The French Revolution is often remembered in America as the overthrowing of the French Monarchy, and Marie Antoinette telling the hungry people to eat cake instead of bread. Both ideas hold a semblance of truth, yet whitewash an entire historic chapter which has replayed itself across many countries failed revolutions.
What first needs to be established is that France essentially went bankrupt over the idea of liberty [and to get a jab in at their enemies]. They miraculously aided the American’s in overthrowing British rule by pumping money into a cause that couldn’t even cloth or feed its soldiers, sending 6,000 soldiers to American soil to fight and die for the cause of liberty. Then, Rochambeau and Lafayette went back to France and stoked the flames of liberty in the hearts of the oppressed. These men risked their lives for freedom in America, but would eventually be considered to blasé for the radical revolutionary spirit that ensued.
Let’s consider the similarities from then and now:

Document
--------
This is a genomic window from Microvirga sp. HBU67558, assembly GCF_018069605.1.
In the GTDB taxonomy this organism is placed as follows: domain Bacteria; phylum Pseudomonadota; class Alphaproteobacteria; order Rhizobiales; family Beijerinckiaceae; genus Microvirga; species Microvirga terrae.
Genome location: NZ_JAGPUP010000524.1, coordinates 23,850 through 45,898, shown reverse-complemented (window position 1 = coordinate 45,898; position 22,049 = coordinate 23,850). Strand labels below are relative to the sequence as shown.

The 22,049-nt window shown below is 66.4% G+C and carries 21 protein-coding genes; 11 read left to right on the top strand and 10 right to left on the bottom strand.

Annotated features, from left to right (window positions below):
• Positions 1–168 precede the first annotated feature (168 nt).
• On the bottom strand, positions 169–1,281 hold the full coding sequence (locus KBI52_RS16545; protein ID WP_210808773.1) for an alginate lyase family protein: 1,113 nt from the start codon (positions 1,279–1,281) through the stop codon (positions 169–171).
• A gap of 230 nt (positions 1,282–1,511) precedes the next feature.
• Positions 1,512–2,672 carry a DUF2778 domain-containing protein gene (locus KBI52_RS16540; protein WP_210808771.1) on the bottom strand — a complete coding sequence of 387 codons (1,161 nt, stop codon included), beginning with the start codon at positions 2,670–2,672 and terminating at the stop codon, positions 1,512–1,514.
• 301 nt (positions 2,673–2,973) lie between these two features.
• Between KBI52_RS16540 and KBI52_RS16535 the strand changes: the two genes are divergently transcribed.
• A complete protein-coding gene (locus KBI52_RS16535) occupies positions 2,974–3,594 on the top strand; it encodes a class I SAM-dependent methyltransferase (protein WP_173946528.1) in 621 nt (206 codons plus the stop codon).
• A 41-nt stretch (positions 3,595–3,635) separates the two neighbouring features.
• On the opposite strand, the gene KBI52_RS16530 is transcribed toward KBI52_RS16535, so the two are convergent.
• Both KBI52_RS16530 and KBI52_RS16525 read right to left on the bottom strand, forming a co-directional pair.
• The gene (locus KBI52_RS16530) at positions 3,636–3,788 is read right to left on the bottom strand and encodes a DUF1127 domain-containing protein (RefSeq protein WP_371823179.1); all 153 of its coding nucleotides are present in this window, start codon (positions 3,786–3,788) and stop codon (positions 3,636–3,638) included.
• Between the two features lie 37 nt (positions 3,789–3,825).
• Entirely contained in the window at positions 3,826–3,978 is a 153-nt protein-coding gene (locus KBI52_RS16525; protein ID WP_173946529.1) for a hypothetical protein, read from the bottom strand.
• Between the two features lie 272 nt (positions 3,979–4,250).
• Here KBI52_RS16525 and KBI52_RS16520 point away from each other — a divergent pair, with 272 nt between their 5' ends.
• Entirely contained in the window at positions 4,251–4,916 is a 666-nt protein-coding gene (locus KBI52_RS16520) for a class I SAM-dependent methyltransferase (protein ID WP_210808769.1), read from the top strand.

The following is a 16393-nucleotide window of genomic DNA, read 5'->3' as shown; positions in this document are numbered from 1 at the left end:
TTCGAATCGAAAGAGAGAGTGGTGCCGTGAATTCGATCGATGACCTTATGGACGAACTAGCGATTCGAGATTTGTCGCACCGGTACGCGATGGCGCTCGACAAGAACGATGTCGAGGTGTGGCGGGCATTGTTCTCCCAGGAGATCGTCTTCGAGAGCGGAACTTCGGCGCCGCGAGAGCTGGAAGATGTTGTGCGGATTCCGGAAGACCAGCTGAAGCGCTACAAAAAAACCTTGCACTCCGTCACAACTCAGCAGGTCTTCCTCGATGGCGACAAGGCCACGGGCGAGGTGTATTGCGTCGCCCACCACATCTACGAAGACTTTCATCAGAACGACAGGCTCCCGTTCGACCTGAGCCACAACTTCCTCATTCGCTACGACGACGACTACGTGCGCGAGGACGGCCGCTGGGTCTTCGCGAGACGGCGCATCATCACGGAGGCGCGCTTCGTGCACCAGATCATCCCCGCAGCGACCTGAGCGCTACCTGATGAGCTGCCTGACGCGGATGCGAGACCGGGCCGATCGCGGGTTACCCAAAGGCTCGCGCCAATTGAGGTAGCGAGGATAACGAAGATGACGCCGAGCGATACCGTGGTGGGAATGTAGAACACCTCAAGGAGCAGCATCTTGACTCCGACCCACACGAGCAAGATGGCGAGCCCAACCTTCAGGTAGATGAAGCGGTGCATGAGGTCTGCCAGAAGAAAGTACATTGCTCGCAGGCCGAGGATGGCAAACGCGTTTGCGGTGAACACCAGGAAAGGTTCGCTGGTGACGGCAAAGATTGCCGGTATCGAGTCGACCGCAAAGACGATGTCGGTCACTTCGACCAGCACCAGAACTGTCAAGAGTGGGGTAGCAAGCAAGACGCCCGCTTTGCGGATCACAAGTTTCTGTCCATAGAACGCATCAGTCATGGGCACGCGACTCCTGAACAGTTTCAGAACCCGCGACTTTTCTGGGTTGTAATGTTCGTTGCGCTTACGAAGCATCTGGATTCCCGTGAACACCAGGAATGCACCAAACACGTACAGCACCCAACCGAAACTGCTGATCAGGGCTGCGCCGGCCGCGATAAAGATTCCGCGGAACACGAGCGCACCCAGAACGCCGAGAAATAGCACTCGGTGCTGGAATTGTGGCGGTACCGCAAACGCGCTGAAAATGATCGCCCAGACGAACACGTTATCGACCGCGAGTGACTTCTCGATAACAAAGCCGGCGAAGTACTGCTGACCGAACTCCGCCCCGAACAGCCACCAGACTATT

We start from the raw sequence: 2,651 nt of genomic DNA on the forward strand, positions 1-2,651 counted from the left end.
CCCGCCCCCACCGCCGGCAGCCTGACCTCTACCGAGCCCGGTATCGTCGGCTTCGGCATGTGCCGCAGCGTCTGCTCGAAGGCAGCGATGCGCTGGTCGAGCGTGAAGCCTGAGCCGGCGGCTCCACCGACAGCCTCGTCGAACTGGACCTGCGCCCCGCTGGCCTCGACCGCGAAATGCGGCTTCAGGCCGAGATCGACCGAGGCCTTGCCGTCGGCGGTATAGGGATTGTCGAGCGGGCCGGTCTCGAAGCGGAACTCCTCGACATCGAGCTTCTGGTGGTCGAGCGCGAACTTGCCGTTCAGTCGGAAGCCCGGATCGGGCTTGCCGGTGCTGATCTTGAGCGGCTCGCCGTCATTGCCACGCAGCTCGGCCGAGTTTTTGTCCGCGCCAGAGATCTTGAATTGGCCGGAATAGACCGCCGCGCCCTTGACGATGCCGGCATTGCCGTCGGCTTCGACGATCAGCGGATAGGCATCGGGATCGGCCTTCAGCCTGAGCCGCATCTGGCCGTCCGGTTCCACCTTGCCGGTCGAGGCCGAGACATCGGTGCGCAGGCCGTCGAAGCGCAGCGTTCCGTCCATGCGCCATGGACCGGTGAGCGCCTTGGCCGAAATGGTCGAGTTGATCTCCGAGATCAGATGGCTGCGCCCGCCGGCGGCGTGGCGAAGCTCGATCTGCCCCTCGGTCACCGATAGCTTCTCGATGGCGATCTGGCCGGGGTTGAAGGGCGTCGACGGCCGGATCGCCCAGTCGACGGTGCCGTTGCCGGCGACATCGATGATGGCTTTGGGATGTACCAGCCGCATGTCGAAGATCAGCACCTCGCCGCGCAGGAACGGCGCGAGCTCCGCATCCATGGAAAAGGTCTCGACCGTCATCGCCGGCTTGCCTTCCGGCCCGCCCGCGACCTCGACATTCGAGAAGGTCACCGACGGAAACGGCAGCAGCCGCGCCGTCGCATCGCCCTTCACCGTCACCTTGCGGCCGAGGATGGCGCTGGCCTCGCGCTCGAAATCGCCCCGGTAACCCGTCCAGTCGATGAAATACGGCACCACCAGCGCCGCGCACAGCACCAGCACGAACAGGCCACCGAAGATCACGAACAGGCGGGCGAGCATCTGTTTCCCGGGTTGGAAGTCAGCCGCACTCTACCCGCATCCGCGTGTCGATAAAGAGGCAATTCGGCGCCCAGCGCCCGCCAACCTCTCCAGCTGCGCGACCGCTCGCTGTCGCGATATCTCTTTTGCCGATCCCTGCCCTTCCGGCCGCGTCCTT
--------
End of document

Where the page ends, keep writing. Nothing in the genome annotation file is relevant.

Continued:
The cause was just
In France, people were genuinely hungry for change. They were hungry for bread. They were just in their cause and their cry for freedom! They united under Robespierre “the incorruptible” who became the voice of the oppressed in the third tear of the King’s Council. He pushed the boundaries of freedom, spoke up for the rights of the African population, and believed in words as power rather than brute force- even standing in opposition to the death penalty.
Today, people unite over the horrid death of George Floyd, to give a voice to those who have suffered unjustly because of their race. Is there a more noble cause than speaking up for others suffering? Uniting to bring peace and heal wounds? The cause is righteous and people’s pain is genuine.
The French Revolution was stoked by extremist media, the “L’ami du Peuple” written by Jean-Paul Marat who stoked flames of radicalism under the guise of advocating for the lower class. It was quick to draw accusations and cared little for truth or balance. As the Revolution progressed, the media got to the point where it would list names in the paper of those against the cause, and they’d be executed the next day.
We currently have a media that’s run rampant with “clickbait,” false headlines, and cares more about perpetuating an ideology than reporting the truth. The mere fact that The New York Times fired the editor after publishing an op-ed contrary to the Times bias confirms this- yet is only the precipice of a problem that plagues our media today. As hysteria increases, we see public shaming, calls to step down, and the firing of people who hold opposing views. Though I don’t foresee actual deaths of “dissenters,” they face a social death and the loss of their job over freedom protected in our Constitution.